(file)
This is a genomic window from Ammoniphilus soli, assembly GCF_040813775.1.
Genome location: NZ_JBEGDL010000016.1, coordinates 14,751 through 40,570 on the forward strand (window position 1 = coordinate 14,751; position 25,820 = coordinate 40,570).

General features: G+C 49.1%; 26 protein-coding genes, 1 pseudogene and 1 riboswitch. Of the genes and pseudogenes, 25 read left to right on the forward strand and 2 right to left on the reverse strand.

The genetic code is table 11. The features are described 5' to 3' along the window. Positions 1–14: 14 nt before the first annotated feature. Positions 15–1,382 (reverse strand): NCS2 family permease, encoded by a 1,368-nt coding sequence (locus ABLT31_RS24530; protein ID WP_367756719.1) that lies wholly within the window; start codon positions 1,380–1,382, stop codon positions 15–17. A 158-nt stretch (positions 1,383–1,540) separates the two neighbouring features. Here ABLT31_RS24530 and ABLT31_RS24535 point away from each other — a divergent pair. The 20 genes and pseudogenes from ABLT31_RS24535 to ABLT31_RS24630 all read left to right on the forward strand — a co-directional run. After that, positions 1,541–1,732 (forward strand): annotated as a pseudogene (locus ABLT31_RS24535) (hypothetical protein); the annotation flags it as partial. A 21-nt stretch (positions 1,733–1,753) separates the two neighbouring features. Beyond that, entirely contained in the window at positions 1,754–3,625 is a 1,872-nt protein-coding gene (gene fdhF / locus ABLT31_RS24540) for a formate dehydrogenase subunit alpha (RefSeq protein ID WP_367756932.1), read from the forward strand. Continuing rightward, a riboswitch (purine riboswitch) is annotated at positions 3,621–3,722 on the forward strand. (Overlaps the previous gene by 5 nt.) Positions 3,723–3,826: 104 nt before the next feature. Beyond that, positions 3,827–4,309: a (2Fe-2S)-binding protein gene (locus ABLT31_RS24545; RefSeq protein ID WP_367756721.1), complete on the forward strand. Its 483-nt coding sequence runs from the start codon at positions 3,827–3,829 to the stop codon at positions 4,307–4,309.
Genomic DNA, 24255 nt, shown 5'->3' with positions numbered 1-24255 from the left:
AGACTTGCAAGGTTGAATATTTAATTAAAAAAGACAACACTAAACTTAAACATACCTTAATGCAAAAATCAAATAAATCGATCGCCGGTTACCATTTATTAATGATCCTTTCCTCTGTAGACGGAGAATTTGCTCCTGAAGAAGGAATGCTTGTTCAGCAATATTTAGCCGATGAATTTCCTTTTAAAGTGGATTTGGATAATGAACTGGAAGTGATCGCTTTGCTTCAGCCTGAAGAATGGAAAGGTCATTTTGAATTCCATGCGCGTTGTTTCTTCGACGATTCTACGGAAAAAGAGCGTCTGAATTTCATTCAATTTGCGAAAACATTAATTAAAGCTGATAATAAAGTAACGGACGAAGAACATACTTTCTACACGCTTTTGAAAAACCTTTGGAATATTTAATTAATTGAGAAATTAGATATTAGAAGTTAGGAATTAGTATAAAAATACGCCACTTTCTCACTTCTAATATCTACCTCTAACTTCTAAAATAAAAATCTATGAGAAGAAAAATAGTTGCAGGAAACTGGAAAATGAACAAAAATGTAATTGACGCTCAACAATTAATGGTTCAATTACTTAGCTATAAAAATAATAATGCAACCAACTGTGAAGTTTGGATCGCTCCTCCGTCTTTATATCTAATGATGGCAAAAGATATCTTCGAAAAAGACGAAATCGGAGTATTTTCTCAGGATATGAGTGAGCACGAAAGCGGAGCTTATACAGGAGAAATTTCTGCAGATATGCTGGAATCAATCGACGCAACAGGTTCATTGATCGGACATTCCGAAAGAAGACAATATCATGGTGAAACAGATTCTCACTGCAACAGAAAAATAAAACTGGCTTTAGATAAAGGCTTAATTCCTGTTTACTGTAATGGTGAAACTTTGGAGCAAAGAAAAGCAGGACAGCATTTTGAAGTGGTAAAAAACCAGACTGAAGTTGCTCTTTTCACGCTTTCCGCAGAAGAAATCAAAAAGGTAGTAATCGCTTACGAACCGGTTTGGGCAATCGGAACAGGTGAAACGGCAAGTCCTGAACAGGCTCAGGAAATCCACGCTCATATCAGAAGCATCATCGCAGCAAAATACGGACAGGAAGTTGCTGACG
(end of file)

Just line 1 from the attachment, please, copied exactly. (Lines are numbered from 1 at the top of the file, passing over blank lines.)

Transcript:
This is a genomic window from Ammoniphilus soli, assembly GCF_040813775.1.